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May212004

Coming to San Diego for TechEd? 11,000 of you are!

Are you coming to San Diego?

Are you coming to San Diego for TechEd? A lot of people are. I’m looking forward to seeing a lot of my old friends, fellow INETA folks, fellow authors, fellow speakers, and a whole lot of other folks starting in another day (yeah, I meant to post something a week ago, but have been slammed with TechEd prep and client obligations). Next week will be intense for me, with INETA (ineta.org) planning and Board meetings, the INETA user group leader conference we’re hosting, the regional UG meeting I’m hosting on Tues (see SanDiegoDotNet.com), speaking at TechEd, and what seems like an continual stream of meetings and parties. Intense, but fun, and I’m really looking forward to seeing y’all.

Welcome to my adopted home town. Here are some random things you may want to know.

Weather

Pretty well perfect, that’s why I moved here. Average temp year-round is 72 deg. The coast is coolest, as you drive inland temps go up at a rate of about one degree/mile for the first 20 miles or so. Nov – Feb is our “rainy season”, meaning it could rain a few times (not sure, I think it must have rained approx 6 times in the past year). That’s as bad as it gets. The second worst weather (not counting firestorms as “weather”!) we get is “May gray/June gloom”, which you folks may experience. After living here for 5 years, I’m still not 100% clear on the cause, it’s some complex interplay between ocean temp, air temp, pressure, etc. It’s essentially a fog blanket on the coast that moves in at night and burns off in the morning. Sometimes it gets so thick that it doesn’t burn off, hence the “gloom”, making San Diego seem like Seattle with palm trees. Don’t like it? Drive inland a few miles and it’ll be 80 deg with not a cloud in the sky.

Places to eat

I live ~40mins north of downtown (10 minutes from the beach) and very very rarely go downtown (we have everything we need close to us), so I can't make many recommendations. Here’s some though (probably take about 20 minutes by cab to La Jolla):

Croce’s (Gaslamp): owned by Jim Croce’s wife, lots of memorabilia. Apparently his son plays guitar there sometimes. Food is pretty good, mid-range place.

George’s (La Jolla): my experiences here have ranged from good to exceptional. High end place, good place to spot actors and famous people.

Crab Catcher (La Jolla): excellent food, great views, a little less formal than George’s, but still a very nice place.

Marine Room (La Jolla): the quintessential California experience. Large plate glass windows that at high tide are pummeled by the surf. High end.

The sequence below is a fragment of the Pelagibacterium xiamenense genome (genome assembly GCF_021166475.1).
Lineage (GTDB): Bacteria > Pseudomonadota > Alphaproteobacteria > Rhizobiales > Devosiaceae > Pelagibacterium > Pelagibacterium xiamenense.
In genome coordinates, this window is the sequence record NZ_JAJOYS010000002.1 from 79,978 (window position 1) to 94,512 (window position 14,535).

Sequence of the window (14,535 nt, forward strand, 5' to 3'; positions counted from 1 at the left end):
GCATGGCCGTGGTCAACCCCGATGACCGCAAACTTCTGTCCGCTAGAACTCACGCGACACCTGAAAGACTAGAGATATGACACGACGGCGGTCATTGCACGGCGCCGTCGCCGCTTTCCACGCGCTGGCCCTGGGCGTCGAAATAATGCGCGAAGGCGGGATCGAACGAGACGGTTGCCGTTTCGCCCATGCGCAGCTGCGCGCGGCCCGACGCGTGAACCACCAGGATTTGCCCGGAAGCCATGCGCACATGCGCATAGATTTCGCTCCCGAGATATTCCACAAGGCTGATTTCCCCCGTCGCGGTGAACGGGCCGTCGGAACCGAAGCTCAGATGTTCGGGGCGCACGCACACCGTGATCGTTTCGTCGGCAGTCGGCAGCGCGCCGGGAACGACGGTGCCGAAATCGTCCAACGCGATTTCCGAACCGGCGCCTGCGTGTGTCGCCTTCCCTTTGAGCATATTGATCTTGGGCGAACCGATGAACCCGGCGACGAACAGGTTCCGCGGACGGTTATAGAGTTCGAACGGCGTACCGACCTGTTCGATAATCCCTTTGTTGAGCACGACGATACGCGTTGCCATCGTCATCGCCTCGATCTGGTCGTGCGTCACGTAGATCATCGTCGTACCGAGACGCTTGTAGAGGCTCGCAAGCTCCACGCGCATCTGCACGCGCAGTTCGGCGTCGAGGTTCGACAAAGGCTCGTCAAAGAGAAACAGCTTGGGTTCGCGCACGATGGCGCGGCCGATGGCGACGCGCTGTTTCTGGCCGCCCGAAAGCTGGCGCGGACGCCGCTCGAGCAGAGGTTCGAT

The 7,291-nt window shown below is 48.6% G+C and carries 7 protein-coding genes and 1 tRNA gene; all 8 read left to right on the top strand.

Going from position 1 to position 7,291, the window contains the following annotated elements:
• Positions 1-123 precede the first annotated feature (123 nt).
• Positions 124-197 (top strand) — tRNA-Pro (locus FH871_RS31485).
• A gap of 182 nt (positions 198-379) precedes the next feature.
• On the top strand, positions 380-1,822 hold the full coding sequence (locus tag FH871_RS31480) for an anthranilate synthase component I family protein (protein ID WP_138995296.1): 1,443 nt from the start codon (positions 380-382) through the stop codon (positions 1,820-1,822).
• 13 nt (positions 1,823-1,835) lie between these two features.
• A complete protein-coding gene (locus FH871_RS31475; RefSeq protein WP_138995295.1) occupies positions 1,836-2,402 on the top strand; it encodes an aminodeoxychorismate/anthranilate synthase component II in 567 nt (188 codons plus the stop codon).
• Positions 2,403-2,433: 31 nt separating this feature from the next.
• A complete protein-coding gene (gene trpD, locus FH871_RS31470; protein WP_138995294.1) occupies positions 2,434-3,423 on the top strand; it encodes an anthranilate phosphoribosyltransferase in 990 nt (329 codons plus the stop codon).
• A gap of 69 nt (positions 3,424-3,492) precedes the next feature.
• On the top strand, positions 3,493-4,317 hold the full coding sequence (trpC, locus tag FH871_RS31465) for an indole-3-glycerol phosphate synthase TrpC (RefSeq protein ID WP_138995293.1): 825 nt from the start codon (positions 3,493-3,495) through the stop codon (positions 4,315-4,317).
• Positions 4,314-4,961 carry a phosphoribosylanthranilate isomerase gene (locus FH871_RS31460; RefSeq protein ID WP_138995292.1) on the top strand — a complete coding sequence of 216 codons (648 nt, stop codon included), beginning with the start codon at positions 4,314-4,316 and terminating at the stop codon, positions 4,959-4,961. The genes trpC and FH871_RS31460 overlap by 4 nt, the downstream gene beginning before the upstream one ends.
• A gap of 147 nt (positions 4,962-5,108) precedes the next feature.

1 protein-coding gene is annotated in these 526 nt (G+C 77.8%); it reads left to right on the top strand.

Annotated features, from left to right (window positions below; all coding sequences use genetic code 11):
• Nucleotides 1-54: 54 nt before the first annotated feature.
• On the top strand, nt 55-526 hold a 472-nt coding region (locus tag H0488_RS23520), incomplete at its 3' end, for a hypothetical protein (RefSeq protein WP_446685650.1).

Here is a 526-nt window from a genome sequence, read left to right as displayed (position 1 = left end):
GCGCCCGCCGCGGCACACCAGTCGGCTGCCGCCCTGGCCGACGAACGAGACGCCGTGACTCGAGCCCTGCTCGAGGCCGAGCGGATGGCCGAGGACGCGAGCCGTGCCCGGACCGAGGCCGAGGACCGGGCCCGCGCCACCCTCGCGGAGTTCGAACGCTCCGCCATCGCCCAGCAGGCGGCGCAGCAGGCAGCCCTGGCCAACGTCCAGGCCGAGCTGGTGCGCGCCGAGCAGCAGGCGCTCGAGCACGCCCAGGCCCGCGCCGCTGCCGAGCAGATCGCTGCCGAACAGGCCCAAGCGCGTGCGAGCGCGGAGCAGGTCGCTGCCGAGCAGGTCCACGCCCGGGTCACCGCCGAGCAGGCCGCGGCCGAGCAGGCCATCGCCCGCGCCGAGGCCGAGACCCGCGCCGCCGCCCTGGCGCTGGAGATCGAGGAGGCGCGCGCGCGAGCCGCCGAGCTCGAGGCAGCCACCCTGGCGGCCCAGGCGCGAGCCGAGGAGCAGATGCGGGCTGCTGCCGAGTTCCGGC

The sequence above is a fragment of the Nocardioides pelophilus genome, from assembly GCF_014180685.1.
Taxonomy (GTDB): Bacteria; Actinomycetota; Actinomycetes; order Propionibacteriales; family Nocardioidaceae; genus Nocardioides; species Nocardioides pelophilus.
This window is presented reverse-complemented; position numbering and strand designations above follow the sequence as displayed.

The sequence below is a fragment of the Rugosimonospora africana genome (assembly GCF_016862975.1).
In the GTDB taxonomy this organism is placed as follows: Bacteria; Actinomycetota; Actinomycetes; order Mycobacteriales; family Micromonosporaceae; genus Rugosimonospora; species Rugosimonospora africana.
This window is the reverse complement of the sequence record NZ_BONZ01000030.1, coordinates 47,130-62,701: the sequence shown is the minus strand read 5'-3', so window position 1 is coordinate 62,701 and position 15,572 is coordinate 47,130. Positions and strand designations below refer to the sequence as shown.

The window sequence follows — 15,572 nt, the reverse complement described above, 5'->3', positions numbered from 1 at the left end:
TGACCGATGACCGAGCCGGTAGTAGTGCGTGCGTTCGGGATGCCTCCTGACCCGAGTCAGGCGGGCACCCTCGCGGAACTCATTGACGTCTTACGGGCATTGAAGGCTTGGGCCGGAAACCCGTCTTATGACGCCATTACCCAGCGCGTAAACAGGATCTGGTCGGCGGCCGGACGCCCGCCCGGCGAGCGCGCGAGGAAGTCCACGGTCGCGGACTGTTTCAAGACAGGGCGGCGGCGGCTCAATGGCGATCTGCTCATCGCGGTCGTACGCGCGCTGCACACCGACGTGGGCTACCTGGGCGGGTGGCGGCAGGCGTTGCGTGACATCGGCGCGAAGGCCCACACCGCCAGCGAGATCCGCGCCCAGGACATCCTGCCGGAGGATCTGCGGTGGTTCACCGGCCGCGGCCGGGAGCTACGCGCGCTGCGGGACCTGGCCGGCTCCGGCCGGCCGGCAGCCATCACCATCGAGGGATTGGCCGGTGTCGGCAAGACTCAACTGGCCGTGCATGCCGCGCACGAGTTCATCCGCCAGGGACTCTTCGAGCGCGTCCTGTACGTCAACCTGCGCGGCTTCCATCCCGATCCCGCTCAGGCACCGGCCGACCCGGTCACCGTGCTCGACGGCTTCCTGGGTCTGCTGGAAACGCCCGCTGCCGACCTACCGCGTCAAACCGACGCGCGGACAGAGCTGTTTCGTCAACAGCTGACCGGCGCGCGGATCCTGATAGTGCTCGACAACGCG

Like Mexican food? San Diego has the best Mexican food in the US (sorry Texas, Arizona, et al, it IS true!). Some of my favorite places are little hole-in-the-wall taco shops that serve authentic Mexican.

Around San Diego

San Diego downtown is VERY small. Everything is either a short walk or a short cab ride away.

The Gaslamp is a historic area with lots of bars (ranging from very trendy to beer-swilling places) and places to eat. This is where most TechEd people will be wandering around in the evenings.

We have the “world famous San Diego zoo”, however if you’re into that I personally prefer the Wild Animal Park in Escondido. It’s actually part of the zoo organization, but much bigger. You’ll need a car to get there from downtown.

Balboa park is a nice area to walk around in. Nice gardens, lots of museums. Close to downtown.

Looking for Sunday brunch? Try the Hotel Del on Corronado island (at the other end of the sweeping bridge you see going across the San Diego bay). Not cheap, but world famous. Great beaches there too.

La Jolla. Nice place to walk around and people watch. Lots of trendy galleries where you could spend vast fortunes, but it’s free to look. The seals in the cove are a big attraction, as is diving if you’re into that.

The desert. My favorite places to go to get away. Unfortunately it’ll be “toasty” this time of year (90-100deg), you’re a couple of months late. If you can handle the heat, head to Borrego Springs and do the 3 mile mega-touristy Palm Canyon hike (take lots of water).

Legoland. If you’re here with kids, it’s up in Carlsbad. If you don’t have kids with you, forget it, go to the beach instead.

Tijuana. Yes, it's true, you can grab a trolley near the convention center and be in Mexico in 30 minutes. Great place to go if you want to 1) shop 2) drink excessively. Also, crossing back into the US can be an interesting experience for any non-US citizens.

Old Town. It's not Tijuana, but there's shopping, lots of Mexican eats. Good place to kill a half day around lunch.

So after visting you're hooked and now want to live here in paradise?

Our biggest problems are cost-of-living and traffic. I read yesterday that in April the median home increased in value by ~$950 *PER DAY*. We’re hitting new affordability lows, where only something like 12% of the population can afford a $440K median-priced home. A shack in an area most people would not want to live in will cost you 300K. And none of those $440K homes are anywhere near the coast. Want ocean *view* and a decent family home? Think 1.1M or… a LOT more. However, somehow, people keep on coming…

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